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California Propositions That Won & Lost

By: Will White
April 15, 2021

On November 3rd, Californians participated in record numbers in our national and local elections. This election cycle, UWBA developed a voter guide and took positions on several state ballot measures that are core to the work we do in the Bay Area community. While many of the positions we supported failed to garner a majority of the electorate’s support, UWBA remains committed to advocating for policies and programs at the state and local level that support our mission and organizational goals.

One of the more prominent ballot measures UWBA supported was state Proposition 15, which fell short of the 51% support needed to pass. This measure sought to reassess commercial and industry property valued at less than $3 million at its current market rate rather than its purchase price. The current cap on taxable value of commercial property severely constrains our cities and school districts from raising adequate revenue needed to provide high quality education, affordable housing, health care, and transit. If this measure had passed, it would have brought $7.5-$12 Billion annually into our local communities, many of which are struggling to provide these needed services for Bay Area communities.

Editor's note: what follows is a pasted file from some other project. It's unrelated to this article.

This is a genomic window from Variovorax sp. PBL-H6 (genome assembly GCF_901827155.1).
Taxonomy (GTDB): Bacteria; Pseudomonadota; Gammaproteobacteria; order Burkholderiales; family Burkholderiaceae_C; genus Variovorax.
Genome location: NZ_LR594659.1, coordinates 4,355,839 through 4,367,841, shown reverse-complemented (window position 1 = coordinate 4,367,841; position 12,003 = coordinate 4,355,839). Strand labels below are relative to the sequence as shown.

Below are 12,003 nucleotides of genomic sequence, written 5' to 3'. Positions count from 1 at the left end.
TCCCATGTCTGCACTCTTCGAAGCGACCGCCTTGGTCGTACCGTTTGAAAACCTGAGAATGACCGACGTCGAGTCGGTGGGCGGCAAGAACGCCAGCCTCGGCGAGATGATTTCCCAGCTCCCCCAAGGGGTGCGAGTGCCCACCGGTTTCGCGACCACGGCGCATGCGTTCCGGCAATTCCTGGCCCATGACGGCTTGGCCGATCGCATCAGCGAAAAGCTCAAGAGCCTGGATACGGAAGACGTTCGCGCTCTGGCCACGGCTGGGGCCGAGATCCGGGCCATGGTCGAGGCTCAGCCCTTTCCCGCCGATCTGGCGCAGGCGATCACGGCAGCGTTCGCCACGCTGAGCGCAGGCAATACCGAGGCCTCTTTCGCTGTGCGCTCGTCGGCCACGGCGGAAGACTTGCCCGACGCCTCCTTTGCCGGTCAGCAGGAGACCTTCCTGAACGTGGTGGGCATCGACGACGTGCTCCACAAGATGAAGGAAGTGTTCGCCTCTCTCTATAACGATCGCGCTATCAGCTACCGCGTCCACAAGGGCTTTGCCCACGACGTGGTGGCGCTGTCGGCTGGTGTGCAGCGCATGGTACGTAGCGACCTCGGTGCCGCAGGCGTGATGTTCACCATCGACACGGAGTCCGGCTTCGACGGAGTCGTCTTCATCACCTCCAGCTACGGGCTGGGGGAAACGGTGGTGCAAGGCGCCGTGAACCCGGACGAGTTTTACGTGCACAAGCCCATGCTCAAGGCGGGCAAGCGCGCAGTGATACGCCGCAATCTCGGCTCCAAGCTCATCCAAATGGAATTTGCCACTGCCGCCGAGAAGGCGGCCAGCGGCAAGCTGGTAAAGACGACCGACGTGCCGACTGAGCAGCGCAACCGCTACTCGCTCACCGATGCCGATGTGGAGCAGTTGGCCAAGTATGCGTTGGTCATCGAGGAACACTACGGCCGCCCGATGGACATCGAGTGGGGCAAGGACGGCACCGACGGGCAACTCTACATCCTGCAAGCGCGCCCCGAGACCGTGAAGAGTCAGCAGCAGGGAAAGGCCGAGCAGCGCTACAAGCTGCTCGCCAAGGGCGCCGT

Another prominent measure UWBA supported was Prop 16, which sought to reinstate affirmative action policies in public sector institutions. This also failed to achieve majority support, receiving only 43.6% of voter support. California voters repealed the use of affirmative action in 1996 with the passage of Proposition 209, which lead to a marked drop in representation for women and people of color in public education and employment. Prop 16 would have reversed the ban on taking race, ethnicity, national origin and gender into consideration for public education, contracting, and employment. This measure represented an opportunity to reinvest in diverse communities and restore fairness for women and people of color looking to succeed in our public sector institutions.

Both Prop 15 and Prop 16, while different in their content, sought to center equity in our conversations around our tax code and public hiring and college admissions. Both had the potential to be truly transformational for the communities we serve in the Bay Area. While many voters in the Bay Area supported these measures, a majority of Californians did not. This election cycle is a reminder of the work we still need to do as a state to ensure equitable outcomes for everyone in our community.

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